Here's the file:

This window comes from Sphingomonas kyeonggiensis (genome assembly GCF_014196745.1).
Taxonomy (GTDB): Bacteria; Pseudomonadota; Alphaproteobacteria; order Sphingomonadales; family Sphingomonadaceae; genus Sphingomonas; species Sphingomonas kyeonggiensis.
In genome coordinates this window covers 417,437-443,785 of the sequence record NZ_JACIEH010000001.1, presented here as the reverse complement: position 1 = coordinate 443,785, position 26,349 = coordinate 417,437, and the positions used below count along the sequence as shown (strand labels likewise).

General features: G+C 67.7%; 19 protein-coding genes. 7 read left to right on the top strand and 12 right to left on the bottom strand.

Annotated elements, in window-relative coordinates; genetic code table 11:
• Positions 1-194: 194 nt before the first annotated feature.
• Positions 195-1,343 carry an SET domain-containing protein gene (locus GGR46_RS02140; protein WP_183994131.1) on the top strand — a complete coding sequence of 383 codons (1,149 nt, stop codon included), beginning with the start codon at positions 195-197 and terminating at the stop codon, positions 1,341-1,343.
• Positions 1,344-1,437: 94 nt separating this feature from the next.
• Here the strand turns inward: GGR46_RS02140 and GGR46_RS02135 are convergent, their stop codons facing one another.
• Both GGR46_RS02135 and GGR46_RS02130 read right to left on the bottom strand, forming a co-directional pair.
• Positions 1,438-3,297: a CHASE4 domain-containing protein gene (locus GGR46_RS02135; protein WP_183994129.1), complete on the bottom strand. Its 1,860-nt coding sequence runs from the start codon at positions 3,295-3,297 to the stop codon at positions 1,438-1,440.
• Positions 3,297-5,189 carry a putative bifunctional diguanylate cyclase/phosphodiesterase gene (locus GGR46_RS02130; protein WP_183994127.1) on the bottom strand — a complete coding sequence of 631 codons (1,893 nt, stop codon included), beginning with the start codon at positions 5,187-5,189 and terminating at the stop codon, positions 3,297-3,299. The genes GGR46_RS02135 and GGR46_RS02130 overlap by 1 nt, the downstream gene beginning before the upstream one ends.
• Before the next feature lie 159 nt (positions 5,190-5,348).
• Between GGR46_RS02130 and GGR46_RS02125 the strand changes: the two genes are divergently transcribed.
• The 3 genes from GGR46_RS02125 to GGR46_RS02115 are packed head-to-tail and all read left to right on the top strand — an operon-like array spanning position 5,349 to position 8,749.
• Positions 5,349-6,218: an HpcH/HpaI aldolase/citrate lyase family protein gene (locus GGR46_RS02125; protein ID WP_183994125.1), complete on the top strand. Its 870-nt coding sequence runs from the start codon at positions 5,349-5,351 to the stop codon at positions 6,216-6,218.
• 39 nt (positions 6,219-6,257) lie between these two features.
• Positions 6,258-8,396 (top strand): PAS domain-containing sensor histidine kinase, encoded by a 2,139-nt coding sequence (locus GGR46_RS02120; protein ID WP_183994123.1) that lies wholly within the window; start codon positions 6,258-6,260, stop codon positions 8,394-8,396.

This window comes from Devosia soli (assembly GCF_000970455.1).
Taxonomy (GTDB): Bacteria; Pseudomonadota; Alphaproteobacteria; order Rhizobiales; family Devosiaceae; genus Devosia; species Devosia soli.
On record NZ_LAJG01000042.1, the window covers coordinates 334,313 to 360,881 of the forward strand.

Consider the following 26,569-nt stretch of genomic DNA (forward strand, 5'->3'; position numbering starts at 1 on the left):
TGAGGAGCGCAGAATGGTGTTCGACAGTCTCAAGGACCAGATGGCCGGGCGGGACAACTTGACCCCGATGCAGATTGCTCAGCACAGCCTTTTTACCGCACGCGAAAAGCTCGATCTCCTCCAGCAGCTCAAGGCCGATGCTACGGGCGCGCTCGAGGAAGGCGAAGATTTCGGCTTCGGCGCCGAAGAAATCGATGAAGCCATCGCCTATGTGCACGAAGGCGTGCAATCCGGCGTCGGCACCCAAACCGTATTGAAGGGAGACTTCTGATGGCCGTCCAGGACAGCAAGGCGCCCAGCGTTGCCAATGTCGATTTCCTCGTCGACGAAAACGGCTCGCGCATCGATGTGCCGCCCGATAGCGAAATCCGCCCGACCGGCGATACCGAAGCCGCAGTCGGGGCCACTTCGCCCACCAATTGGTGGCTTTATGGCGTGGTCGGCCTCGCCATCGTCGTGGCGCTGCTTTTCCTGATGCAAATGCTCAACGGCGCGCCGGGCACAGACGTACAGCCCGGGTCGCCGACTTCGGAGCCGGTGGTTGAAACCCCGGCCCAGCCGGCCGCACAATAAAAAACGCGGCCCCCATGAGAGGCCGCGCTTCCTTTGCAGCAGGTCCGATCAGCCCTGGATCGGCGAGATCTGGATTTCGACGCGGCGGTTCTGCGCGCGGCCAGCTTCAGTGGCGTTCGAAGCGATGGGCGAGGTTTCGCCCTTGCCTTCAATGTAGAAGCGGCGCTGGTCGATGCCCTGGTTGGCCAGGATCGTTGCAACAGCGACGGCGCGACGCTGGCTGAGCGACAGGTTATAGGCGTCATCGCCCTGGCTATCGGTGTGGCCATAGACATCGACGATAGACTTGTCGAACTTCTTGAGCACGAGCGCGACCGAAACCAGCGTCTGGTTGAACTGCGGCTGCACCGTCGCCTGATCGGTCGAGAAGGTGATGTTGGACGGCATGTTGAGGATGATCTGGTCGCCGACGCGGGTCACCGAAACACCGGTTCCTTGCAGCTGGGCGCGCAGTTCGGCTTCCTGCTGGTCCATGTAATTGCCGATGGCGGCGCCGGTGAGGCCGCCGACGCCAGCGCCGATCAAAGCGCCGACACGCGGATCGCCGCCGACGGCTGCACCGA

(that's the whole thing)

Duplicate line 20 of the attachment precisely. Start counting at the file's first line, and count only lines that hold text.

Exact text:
Taxonomy (GTDB): Bacteria; Pseudomonadota; Alphaproteobacteria; order Rhizobiales; family Devosiaceae; genus Devosia; species Devosia soli.